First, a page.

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FIELD LISTING :: TERRORIST GROUPS - HOME BASED Print
CountryTERRORIST GROUPS - HOME BASED
Afghanistan Islamic State of Iraq and the Levant-Khorasan (ISIL-K):
aim(s): overthrow the Afghanistan Government and, ultimately, establish an Islamic caliphate in the Afghanistan-Pakistan region
area(s) of operation: ISIL-K's last three leaders were killed within 12 months: ABU SAYED in Kunar Province on 11 July 2017, Abdul HASIB Logari in Nangarhar Province on 27 April 2017, and Hafiz Saeed KHAN Orakzai on 26 July 2016 in the Achin District of eastern Nangarhar Province; headquartered in Kunar Province near the Afghanistan-Pakistan border; operatives have launched attacks against Shia Muslims, Taliban members, and Afghan National Security and Defense Forces primarily in neighboring Nangarhar Province and Kabul since the summer of 2015; recruits, trains, and equips fighters mainly in Nangarhar Province, who are deployed to fight throughout the country; responsible for the deadliest attack in Kabul in over 10 years, when a suicide bomber targeted a Shia Muslim ethnic Hazara demonstration on 23 July 2016 in Kabul, killing more than 80 demonstrators and injuring 260; assessed in mid-2017 to have 1,000 fighters, with most of them operating in Afghanistan; recruits heavily in prisons; operates a radio station; core ISIL refers to Afghanistan and Pakistan as its Wilayat al-Khorasan
Lashkar i Jhangvi (LJ):
aim(s): enhance its networks and paramilitary training in Afghanistan
area(s) of operation: headquartered in the east; operates paramilitary training camps near the Afghanistan-Pakistan border across from the central area of Pakistan's Federally Administered Tribal Areas (FATA) region; Pakistani recruits travel to Afghanistan from Pakistan's central FATA borders to attend LJ's paramilitary training; beyond staging attacks to conduct inside Pakistan, operatives conduct limited operations inside Afghanistan
Tehrik-e-Taliban Pakistan (TTP):
aim(s): drive foreign troops from Afghanistan; remove Pakistani forces from Pakistan's Federally Administered Tribal Areas (FATA) and, ultimately, overthrow the Pakistan Government to install TTP's strict interpretation of Sharia throughout the country
area(s) of operation: headquartered in several eastern Afghanistan provinces near the Afghanistan-Pakistan border; operates primarily along the northeastern Afghanistan-Pakistan border, especially in Kunar Province where TTP has established sanctuaries; seeks regions out of the country's government's control; trains and deploys fighters in the tribal belt in the Pashtun areas; commanders based in Afghanistan continue to orchestrate attacks inside Pakistan; launches attacks inside Afghanistan against foreign troops and US personnel and interests; on 30 December 2009, a TTP suicide bomber described as a double agent for the US Government detonated explosives inside the US's Camp Chapman in eastern Khost Province, killing seven US Government personnel and injuring six other people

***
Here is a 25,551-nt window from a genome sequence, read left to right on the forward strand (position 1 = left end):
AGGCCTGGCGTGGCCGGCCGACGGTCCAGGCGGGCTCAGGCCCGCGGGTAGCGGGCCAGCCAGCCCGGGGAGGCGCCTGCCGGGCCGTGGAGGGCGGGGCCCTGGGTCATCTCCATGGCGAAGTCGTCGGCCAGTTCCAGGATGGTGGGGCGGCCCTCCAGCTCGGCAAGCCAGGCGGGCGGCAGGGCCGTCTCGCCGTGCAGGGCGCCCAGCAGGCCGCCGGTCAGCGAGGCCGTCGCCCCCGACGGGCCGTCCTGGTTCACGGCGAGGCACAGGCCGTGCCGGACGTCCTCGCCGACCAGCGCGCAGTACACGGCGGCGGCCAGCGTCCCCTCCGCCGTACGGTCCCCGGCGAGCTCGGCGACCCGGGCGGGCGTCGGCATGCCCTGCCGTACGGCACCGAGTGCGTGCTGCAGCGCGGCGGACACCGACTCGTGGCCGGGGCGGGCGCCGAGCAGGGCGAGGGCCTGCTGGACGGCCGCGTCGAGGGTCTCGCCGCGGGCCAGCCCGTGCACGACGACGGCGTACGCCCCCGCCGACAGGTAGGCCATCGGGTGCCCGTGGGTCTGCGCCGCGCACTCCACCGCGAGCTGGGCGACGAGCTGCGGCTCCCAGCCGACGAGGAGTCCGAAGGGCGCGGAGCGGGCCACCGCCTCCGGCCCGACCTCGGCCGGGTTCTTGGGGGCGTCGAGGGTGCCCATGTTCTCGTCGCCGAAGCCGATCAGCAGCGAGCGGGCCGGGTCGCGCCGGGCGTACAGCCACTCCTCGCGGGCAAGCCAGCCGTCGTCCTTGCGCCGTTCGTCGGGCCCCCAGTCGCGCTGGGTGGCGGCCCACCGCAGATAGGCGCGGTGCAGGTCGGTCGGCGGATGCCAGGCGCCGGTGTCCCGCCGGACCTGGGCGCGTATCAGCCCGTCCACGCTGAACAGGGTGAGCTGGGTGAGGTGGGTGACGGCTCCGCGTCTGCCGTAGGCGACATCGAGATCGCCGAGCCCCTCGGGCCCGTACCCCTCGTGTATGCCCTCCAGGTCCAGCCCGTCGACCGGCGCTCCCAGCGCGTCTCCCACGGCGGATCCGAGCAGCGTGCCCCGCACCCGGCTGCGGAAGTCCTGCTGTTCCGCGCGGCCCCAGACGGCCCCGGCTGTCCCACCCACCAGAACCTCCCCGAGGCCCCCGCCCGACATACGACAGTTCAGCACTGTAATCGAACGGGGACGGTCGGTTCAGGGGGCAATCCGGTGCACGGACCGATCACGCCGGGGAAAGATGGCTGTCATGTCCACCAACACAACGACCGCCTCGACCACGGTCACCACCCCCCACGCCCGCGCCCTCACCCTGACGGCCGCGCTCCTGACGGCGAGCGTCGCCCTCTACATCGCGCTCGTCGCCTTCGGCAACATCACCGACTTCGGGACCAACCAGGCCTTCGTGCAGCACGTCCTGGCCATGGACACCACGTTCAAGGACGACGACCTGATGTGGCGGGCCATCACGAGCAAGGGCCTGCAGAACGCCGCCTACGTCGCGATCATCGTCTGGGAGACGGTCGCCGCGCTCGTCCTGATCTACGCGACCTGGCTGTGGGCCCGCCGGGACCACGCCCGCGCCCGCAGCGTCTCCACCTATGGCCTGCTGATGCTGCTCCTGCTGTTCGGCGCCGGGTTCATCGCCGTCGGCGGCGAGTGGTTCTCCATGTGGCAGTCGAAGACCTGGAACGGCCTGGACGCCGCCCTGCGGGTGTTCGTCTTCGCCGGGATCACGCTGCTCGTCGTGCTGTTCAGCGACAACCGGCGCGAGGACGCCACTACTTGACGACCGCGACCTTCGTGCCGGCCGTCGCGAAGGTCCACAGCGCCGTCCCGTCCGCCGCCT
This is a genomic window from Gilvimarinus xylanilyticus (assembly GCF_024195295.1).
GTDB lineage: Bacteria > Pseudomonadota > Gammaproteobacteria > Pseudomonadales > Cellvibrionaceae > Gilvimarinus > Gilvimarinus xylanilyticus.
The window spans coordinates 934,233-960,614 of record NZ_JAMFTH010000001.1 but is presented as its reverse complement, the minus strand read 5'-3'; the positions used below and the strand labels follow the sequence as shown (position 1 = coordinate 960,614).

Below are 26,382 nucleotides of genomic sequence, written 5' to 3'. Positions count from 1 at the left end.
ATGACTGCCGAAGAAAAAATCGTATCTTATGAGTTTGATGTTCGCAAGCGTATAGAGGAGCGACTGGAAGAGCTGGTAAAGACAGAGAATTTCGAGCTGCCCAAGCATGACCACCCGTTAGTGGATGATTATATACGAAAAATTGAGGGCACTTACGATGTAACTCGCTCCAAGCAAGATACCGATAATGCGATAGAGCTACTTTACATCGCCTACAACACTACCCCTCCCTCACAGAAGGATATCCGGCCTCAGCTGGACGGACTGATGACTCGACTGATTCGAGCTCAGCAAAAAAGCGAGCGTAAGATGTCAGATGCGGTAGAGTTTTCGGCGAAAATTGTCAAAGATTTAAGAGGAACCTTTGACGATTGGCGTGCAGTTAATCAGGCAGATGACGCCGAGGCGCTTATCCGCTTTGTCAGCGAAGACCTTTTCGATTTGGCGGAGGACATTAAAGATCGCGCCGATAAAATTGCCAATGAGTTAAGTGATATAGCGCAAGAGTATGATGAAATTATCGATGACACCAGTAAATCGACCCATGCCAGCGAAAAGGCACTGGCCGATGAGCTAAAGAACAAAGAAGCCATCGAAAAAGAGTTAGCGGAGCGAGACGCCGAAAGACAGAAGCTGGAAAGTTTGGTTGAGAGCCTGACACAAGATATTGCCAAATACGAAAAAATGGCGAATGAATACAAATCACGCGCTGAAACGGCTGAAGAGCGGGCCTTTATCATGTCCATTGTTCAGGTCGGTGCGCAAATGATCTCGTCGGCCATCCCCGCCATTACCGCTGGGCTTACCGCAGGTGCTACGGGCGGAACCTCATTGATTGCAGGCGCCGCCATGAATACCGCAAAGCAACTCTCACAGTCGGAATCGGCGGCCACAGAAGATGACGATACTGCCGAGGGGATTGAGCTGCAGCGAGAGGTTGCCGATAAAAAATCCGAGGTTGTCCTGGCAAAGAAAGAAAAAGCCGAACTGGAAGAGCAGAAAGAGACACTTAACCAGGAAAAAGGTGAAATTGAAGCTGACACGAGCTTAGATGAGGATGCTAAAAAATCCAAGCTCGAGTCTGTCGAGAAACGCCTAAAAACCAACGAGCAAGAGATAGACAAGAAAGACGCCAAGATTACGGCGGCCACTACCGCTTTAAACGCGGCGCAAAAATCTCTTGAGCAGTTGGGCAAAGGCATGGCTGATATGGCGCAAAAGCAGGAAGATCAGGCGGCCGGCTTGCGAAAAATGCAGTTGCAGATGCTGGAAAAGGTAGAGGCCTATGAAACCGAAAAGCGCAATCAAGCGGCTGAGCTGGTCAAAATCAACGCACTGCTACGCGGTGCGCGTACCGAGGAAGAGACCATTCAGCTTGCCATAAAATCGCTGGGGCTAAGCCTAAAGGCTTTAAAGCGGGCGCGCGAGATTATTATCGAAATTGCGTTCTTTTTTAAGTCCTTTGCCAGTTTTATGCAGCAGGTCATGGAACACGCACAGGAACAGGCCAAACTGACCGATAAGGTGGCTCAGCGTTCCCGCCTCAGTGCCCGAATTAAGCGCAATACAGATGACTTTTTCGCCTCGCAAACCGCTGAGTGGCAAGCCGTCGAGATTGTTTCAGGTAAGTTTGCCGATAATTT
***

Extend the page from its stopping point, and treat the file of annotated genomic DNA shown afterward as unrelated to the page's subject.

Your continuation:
Algeria al-Qaida in the Islamic Maghreb (AQIM):
aim(s): replace the Algerian Government with Sharia and, ultimately, create a regional Islamic caliphate across all of North and West Africa
area(s) of operation: a core al-Qa'ida affiliate headquartered in Algeria; most active in the southwestern, southeastern, and upper northern regions; engages heavily in kidnappings for ransom—its primary income source
Bangladesh Harakat ul-Jihad-i-Islami/Bangladesh (HUJI-B):
aim(s): install an Islamic state in Bangladesh
area(s) of operation: headquartered in Bangladesh and mostly active in the southeast; conducts occasional low-level bombing attacks against Bangladeshi officials and Westerners, especially US citizens; operations have waned in recent years due to aggressive counterterrorism measures; continues to train fighters and maintain a network of madrassas in Bangladesh; on 21 August 2004, operatives lobbed handgrenades at Sheikh HASINA during an anti-terrorism rally in Dhaka, where approximately 20,000 protesters attended a rally that HASINA's party, the Awami League, had organized; HASINA survived, but 24 Awami League leaders and workers were killed and over 300 people were injured; this was the HUJI-B's most lethal attack since its inception in 1992
Colombia National Liberation Army (Ejercito de Liberacion Nacional, ELN):
aim(s): represent the rural poor against the nation's wealthy and block the privatization of national resources
area(s) of operation: the nation's second-largest insurgent group operates mainly in the rural and mountainous areas in the northeast, especially Arauca Province, and is active in the northern and southwestern regions and along the borders with Venezuela and Ecuador; after lengthy behind-the-scenes discussions, peace talks with the Colombian Government officially began on 7 February 2017 in Quito, Ecuador, with Colombia releasing imprisoned members to serve as peace negotiators and ELN releasing former congressman Odin Sanchez, who ELN has held since April 2016; as of June 2017, negotiators on both sides remained committed to moving toward a bilateral ceasefire, on the condition that ELN cease and desist engaging in kidnappings, extortion, and other illegal practices; claimed responsibility for the 19 February 2017 bombing near the Santamaria Bullring in Bogota that killed one police officer and injured 26 police officers and at least four civilians; on 25 January 2017, an international narcotics investigation in Colombia led to the seizure of just under 4 metric tons of cocaine, the largest drug seizure ever involving the ELN; the group has a long history of engaging in narcotics production and trafficking, extortion, and kidnappings for ransom to fund operations; has increased its revenue from the narcotics trade in 2017; Colombian forces continue to pursue leaders and members, especially those who oppose peace talks and are conducting lethal attacks on military and security personnel or civilians; historically, group leaders directed attacks against primarily Colombian political, military, security, and economic figures and targeted foreign citizens for kidnappings for ransom; assessed in 2017 to have 1,500-2,500 members